Despite the recognizable structure, the gospel being shared during Friday and Saturday night's events at the St. Luke Community Church in Dallas won't sound anything like what comes from the pulpit of America's white evangelical churches.
For the Red Letter Christians, a group started a decade ago by sociologist and pastor Tony Campolo, following Jesus means aggressively promoting social justice for all people, rather than doggedly pursuing political power, as many members of the Christian right have done since the 1970s and '80s, says Don Golden, the executive director of the group.
"There's always been this tension — especially over the last 40 years — with the intentionality of, say, Pat Robertson, Tony Perkins and especially Jerry Falwell to enmesh evangelicalism into the mechanics of Republican politics," Golden says. "There's always been a tension here, but it's really come to the fore in the Donald Trump era."
Eighty-one percent of white evangelicals voted for President Trump in the 2016 election. Trump's presidency and the white evangelical community's apparent support for it have created a sense of urgency for the Red Letter Christians, Golden says.
"This desire to promote Jesus and justice has become much more acute," Golden says. "We think there are some significant things at stake. ... We have a desire to stand for the vulnerable. Who would've thought that we would be mobilizing troops to the border to protect America from migrants, many of them poor and very much the kind of people that Jesus said, 'If you welcome them, you welcome me.'"
People are leaving the church, Golden says, because they see it as being associated with Trump.
"Who would've thought that we would be mobilizing troops to the border to protect America from migrants, many of them poor and very much the kind of people that Jesus said 'If you welcome them, you welcome me.'" — Don Golden
"A lot of people want nothing to do with Jesus and the church because they think it is associated with this kind of extremism," Golden says.
In December, at the Red Letter Christians' annual meeting in New Mexico, the group decided to have a series of old-school revivals to promote its alternate vision of what evangelicalism should be.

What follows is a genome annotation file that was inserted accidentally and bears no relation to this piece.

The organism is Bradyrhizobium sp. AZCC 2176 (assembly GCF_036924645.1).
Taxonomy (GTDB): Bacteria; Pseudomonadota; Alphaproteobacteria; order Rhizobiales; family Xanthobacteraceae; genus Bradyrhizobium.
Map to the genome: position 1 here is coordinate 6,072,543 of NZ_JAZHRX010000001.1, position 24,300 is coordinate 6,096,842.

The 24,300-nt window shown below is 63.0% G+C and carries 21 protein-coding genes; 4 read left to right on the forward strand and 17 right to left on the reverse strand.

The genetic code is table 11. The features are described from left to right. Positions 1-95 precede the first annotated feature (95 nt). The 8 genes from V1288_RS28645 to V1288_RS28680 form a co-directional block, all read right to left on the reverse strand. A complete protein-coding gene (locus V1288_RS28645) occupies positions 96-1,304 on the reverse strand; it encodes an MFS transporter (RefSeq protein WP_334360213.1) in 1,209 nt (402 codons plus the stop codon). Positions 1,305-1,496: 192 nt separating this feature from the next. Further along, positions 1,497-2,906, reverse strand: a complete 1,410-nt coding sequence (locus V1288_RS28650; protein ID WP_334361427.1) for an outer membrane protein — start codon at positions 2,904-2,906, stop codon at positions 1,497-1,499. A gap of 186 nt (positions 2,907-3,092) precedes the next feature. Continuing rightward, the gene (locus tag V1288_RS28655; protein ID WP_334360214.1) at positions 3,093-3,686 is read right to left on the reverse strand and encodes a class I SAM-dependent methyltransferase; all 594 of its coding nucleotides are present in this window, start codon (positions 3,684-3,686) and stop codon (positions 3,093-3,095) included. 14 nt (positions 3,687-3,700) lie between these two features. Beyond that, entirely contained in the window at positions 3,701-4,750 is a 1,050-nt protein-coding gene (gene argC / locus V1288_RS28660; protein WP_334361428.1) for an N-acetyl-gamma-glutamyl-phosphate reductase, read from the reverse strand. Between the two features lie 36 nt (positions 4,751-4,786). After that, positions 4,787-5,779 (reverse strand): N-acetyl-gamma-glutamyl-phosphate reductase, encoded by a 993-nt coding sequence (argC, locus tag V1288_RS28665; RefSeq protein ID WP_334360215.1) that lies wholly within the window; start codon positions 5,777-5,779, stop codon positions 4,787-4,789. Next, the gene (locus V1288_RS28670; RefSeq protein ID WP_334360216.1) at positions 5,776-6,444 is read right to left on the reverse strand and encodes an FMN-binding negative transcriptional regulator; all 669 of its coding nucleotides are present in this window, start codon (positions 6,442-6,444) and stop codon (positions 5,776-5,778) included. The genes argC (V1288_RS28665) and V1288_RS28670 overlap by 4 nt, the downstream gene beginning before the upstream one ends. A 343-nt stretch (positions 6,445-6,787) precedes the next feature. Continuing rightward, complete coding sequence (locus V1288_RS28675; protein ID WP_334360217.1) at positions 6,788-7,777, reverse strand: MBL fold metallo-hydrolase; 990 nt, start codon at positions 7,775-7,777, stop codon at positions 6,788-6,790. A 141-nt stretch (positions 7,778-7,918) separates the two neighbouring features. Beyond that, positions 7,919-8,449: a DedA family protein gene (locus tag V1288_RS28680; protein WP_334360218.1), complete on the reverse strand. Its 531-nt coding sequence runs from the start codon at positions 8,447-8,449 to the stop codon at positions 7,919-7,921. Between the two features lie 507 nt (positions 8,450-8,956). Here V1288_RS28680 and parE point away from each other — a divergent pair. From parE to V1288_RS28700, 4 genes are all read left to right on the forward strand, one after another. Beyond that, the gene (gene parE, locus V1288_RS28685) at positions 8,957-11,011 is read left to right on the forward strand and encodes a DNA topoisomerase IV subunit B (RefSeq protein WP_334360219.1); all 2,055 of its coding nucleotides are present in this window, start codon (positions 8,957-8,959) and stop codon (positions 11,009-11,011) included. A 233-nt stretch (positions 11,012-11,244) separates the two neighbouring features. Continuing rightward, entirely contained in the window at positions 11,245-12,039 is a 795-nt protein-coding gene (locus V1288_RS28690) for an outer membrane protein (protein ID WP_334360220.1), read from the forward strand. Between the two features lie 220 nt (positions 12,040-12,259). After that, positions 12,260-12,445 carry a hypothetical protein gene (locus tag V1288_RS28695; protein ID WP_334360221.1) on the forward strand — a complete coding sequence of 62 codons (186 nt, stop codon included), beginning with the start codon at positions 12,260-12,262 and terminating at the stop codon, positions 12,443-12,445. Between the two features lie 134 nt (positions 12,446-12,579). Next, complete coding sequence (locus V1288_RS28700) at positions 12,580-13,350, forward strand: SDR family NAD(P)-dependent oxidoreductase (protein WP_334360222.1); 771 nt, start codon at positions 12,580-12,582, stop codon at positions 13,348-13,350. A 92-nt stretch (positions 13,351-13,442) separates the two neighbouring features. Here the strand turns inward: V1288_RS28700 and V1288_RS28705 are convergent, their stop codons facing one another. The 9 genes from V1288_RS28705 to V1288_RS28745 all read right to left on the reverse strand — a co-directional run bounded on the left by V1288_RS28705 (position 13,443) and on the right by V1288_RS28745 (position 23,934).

The group held its first revival in Lynchburg, Virginia, the home of Falwell's Liberty University, in April. Dallas was chosen as the site of the group's second event, in part because of the presence of First Baptist Church Dallas and its pastor, Robert Jeffress, who has been one of President Trump's closest evangelical advisers.
"There is a belief that the public preaching of the gospel is an opportunity for all of us to have our hearts challenged and changed," Golden says. "We want to give an opportunity to anyone to come and hear great preachers like Jacqui Lewis from New York City and Reverend William Barber, the recently named MacArthur Fellow, who has really taken up the mantle of Martin Luther King Jr.'s Poor People's Campaign."
Anyone who chooses to attend the revival will hear push-back against President Trump's agenda on behalf of marginalized people — like the poor, those who belong to ethnic or religious minorities and the LGBTQ communities — but they won't hear a call to join the Democratic Party, Golden says.
"Even if we are resisting Donald Trump, which we are as a matter of principle and on behalf of the weak and marginal and the threatened, we are not — we cannot — enmesh ourselves into the mechanics of the Democratic Party. We can't allow that to happen," Golden says. "Any sensitive reading of the whole Bible will find that there's consistently a prophetic challenge to power that begins to work against the weak and the marginal. The widow, the orphan and foreigner are the barometer of spiritual authenticity. Whenever power aligns against them, the prophets should stand up."
The Red Letter Revival is scheduled for Friday-Saturday Nov. 16-17 and is free to attend. Workshops run 9 a.m. to 4 p.m. each day. Evening revival services follow from 7 p.m. to 11 p.m.